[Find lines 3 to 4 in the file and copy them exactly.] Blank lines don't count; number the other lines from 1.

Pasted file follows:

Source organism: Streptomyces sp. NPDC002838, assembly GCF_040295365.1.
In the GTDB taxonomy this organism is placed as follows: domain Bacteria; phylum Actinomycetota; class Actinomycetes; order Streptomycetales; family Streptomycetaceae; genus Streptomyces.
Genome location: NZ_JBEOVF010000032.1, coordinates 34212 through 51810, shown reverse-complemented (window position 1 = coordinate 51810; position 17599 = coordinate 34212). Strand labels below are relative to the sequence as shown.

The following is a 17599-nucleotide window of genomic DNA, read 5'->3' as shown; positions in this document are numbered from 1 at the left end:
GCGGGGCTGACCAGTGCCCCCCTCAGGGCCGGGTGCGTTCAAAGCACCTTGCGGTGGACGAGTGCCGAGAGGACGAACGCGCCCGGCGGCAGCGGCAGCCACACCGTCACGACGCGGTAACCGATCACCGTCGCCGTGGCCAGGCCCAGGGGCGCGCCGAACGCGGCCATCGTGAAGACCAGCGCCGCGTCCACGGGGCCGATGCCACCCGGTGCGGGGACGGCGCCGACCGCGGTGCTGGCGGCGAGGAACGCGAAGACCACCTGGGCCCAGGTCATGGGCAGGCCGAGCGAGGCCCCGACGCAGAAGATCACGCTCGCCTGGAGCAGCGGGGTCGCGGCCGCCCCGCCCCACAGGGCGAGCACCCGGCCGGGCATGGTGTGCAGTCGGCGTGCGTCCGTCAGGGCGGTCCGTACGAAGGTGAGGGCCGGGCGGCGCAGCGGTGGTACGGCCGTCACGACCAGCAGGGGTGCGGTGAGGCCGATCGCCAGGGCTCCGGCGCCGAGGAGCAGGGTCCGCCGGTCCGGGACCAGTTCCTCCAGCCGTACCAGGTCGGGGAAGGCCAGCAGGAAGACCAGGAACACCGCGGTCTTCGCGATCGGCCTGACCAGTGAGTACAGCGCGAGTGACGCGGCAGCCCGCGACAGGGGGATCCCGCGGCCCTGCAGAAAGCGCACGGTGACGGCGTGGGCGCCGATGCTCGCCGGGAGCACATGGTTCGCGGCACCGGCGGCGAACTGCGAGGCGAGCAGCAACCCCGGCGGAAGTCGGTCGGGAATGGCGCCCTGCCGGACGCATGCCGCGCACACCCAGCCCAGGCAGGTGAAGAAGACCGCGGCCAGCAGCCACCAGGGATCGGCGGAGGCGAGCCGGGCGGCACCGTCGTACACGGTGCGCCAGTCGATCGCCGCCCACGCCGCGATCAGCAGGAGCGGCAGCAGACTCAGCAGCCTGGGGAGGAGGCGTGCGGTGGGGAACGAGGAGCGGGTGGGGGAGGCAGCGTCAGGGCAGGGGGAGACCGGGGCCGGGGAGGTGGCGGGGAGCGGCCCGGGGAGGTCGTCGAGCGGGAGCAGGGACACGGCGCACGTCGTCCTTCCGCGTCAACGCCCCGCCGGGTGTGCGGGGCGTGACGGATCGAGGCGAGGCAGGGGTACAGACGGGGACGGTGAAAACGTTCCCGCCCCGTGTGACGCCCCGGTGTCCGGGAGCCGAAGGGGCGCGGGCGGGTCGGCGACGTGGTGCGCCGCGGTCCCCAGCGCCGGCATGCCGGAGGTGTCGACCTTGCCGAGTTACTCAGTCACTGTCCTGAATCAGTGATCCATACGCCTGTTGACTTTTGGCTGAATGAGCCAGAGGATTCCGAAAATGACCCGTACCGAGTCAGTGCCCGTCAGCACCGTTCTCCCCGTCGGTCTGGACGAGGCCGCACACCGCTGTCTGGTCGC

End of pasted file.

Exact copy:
Genome location: NZ_JBEOVF010000032.1, coordinates 34212 through 51810, shown reverse-complemented (window position 1 = coordinate 51810; position 17599 = coordinate 34212). Strand labels below are relative to the sequence as shown.

The following is a 17599-nucleotide window of genomic DNA, read 5'->3' as shown; positions in this document are numbered from 1 at the left end: